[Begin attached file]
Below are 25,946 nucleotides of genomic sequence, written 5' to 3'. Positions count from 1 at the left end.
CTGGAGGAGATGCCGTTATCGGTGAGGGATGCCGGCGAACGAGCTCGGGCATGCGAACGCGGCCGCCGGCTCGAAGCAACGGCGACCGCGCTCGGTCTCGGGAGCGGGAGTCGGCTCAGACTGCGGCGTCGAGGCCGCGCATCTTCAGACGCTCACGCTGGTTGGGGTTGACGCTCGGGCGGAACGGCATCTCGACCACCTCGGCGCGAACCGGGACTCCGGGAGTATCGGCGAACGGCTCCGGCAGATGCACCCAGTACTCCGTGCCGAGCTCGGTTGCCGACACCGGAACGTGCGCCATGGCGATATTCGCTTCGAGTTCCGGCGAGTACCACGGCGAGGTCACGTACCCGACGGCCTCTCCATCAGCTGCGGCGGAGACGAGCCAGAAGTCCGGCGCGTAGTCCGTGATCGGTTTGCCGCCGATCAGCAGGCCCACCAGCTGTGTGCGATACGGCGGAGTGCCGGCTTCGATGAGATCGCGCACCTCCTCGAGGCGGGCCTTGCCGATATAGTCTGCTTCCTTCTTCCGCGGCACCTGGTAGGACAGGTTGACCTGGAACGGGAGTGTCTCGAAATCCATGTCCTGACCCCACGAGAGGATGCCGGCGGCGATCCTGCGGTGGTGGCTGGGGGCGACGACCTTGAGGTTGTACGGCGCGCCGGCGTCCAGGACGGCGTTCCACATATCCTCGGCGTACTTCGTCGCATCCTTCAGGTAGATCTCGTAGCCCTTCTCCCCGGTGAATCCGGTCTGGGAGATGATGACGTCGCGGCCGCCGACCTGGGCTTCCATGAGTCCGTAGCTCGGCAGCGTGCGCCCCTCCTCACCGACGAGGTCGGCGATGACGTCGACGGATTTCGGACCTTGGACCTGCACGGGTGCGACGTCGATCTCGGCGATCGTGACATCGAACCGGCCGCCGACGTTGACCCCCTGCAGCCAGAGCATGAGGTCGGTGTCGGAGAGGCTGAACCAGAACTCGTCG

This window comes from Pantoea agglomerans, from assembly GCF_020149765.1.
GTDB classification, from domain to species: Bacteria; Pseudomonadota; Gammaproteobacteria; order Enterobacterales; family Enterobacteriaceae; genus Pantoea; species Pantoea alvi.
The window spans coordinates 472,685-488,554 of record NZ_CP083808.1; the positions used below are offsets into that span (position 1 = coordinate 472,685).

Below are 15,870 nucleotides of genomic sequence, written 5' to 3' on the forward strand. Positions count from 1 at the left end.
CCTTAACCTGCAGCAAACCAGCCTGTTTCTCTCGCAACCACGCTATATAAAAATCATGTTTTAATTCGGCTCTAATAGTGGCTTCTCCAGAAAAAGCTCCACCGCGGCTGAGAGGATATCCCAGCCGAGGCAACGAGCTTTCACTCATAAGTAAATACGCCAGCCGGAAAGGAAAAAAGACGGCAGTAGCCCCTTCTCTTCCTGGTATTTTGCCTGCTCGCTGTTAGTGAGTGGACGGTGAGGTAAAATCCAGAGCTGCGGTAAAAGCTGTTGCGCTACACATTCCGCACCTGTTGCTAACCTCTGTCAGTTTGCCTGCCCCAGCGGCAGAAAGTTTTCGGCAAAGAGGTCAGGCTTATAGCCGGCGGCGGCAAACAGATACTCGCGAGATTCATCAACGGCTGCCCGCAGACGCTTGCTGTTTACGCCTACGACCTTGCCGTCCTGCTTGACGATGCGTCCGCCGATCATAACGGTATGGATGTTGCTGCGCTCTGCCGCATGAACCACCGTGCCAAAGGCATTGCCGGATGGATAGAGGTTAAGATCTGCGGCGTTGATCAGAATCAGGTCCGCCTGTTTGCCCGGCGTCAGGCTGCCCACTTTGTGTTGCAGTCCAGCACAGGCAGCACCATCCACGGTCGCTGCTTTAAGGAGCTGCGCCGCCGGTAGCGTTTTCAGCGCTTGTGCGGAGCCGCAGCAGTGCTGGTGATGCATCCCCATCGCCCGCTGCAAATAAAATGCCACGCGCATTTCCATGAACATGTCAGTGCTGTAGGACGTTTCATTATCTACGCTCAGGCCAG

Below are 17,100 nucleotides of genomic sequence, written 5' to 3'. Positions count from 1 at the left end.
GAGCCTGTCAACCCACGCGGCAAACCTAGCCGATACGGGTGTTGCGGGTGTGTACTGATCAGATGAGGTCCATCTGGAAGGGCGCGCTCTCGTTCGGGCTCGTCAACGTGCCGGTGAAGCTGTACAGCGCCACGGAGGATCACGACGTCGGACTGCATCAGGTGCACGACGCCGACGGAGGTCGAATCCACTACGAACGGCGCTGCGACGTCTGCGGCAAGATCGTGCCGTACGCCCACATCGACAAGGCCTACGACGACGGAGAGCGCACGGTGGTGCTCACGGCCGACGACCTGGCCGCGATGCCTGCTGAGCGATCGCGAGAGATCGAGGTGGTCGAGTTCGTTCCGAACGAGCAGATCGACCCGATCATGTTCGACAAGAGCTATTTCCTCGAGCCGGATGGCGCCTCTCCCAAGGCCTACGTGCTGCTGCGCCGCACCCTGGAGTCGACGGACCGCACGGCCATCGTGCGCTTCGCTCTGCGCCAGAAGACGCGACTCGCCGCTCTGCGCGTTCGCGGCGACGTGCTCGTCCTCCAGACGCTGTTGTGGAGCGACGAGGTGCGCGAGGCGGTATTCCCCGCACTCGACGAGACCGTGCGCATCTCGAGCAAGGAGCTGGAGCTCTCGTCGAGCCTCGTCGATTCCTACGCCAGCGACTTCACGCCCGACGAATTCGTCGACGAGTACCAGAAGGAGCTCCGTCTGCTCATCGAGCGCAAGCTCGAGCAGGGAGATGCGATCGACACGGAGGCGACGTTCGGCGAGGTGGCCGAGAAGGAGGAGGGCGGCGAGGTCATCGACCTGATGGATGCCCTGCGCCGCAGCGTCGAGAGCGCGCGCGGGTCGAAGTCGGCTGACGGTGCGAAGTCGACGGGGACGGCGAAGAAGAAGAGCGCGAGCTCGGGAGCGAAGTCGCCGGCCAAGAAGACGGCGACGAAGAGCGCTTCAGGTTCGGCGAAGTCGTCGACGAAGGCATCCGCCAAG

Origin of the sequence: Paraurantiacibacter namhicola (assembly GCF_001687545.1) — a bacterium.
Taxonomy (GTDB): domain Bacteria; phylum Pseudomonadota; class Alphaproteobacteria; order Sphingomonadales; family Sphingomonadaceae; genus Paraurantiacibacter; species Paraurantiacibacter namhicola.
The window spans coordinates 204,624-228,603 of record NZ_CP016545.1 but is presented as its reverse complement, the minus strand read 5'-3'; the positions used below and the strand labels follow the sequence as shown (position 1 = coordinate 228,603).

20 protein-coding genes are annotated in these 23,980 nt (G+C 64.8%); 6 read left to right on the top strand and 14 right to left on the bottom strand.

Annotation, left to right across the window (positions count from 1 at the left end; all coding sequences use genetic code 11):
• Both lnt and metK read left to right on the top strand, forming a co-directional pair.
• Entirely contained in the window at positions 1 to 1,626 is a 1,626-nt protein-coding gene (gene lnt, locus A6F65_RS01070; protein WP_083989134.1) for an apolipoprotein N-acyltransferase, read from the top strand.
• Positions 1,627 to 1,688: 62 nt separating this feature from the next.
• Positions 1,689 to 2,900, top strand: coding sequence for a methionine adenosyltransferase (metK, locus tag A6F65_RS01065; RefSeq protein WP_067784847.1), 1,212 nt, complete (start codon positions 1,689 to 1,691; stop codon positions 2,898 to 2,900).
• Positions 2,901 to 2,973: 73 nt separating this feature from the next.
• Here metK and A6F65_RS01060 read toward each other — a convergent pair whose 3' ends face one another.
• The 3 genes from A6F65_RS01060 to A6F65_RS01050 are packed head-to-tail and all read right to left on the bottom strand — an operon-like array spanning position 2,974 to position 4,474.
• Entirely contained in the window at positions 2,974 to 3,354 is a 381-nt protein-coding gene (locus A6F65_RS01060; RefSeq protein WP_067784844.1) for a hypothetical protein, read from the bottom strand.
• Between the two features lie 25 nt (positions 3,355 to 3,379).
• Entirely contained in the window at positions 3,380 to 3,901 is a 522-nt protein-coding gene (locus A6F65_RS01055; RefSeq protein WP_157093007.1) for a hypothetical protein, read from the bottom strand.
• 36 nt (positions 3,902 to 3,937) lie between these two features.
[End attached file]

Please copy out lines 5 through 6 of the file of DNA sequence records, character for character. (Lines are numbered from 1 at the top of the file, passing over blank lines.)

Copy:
The window spans coordinates 472,685-488,554 of record NZ_CP083808.1; the positions used below are offsets into that span (position 1 = coordinate 472,685).

Below are 15,870 nucleotides of genomic sequence, written 5' to 3' on the forward strand. Positions count from 1 at the left end.